By Ken Hambleton ’72
The spark for Doane’s first two national team titles could have been Fred Beile. It could have been great athletes – Mary Livengood Hageman ’04, Wendy Brouilette Wortman ’03, Nicole Stehlik ’03 and Rochelle Schmidt Swanson ’04.
The guidance of assistant Doane track coaches – Ed Fye ’82, Dave Dunnigan, Brad Jenny ’93 and others certainly played a major role in Doane taking the NAIA national women’s track titles in 2001 and 2002.
But even Beile, who coached the women’s track team since its inception in 1976, and his standout athletes would admit the mythical “Aunt Sadie” was the most important key to the team’s success.
“Oh, I think we all heard about Aunt Sadie,” said Wortman. “That was Fred’s go-to for all of us. He’d say, ‘My Aunt Sadie could run faster than you.’ And ‘We’re burning daylight here,’ was his other line you heard all the time.”
Wortman, a 200m and 400m runner from Osceola, brought home the Doane 4x400 relay team to a stunning seventh place to notch the first national title in British Columbia in 2001.
“I still think about all the things I learned about people, coaching and myself during my years at Doane and Fred was a major part of all that,” Wortman said.
Swanson, a 2004 Lincoln Journal Star State College Athlete of the Year, was a 16-time All-American in the triple jump and long jump and was a key contributor to the national titles.
“Fred made us understand it wasn’t just the winning, but the seconds, third and fourths, and how we scored enough as a team to succeed,” she said. “He also reserved his compliments to individuals, but when you got one, you knew you did something pretty well.”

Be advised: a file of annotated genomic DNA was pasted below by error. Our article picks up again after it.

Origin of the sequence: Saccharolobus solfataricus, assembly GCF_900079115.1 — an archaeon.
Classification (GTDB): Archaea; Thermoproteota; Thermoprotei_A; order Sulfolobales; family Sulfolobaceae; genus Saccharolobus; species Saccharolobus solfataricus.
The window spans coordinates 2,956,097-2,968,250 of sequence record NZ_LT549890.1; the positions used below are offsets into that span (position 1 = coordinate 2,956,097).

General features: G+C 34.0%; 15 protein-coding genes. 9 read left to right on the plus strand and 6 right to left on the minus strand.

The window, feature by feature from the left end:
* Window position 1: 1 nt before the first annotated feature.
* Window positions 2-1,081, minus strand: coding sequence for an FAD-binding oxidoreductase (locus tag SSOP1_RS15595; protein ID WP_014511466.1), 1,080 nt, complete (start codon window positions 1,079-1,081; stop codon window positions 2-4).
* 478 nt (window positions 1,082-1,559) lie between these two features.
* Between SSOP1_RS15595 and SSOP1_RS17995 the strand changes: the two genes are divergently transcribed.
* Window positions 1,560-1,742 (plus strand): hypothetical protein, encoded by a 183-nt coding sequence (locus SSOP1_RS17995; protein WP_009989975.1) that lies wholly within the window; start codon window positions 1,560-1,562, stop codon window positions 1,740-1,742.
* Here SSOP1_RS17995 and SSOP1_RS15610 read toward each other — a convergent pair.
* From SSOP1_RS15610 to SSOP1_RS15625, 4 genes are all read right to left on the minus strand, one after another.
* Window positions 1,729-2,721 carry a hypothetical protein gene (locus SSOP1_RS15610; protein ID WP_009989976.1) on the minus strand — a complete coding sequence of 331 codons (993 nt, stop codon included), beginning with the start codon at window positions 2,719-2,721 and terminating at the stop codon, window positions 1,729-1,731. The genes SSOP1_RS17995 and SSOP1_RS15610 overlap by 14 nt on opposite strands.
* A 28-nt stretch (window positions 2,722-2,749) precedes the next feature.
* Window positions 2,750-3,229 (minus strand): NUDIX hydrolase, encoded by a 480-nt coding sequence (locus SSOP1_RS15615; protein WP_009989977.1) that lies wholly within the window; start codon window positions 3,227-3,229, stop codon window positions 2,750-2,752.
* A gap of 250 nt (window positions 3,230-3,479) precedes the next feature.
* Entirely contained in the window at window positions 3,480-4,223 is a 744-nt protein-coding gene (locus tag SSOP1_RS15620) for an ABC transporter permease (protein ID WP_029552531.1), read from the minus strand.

Swanson said the emphasis on sequencing through workouts, practices and then meets, helped build the Tigers into a powerhouse team.
“The message was clear that we were all reaching for the same goal and Fred and his staff were so important in building us as a team,” she said. “We’d cheer on the jumpers, then the throwers and everybody came together to cheer the runners.”
Swanson ran a leg on the famous 4x100 relay team despite her long competitions in the jumps during the national championship runs.
“I think the fact many of us were two-sport athletes – I came to Doane on a basketball scholarship – and we understood the team concept well made us believe in how we could enjoy the challenge of all the events coming together in a team effort in track,” Stehlik said.
“Coach Beile orchestrated the entire effort and we got the picture,” she said. “There are so many reasons a track team succeeds but it all started with Beile.”
Ed Fye, who took over as head coach at Doane in 2002, said, “Fred made it a family. We’re trying to keep that legacy.”
Beile was an assistant track coach from 1961 to 1973, when he took over for Al Papik ’50. Beile coached the Doane men to national runners-up in 2001 and to 13 finishes in the top four nationally. He coached 327 All-Americans and 101 NAIA Scholar-Athletes, and was named to the NAIA Hall of Fame.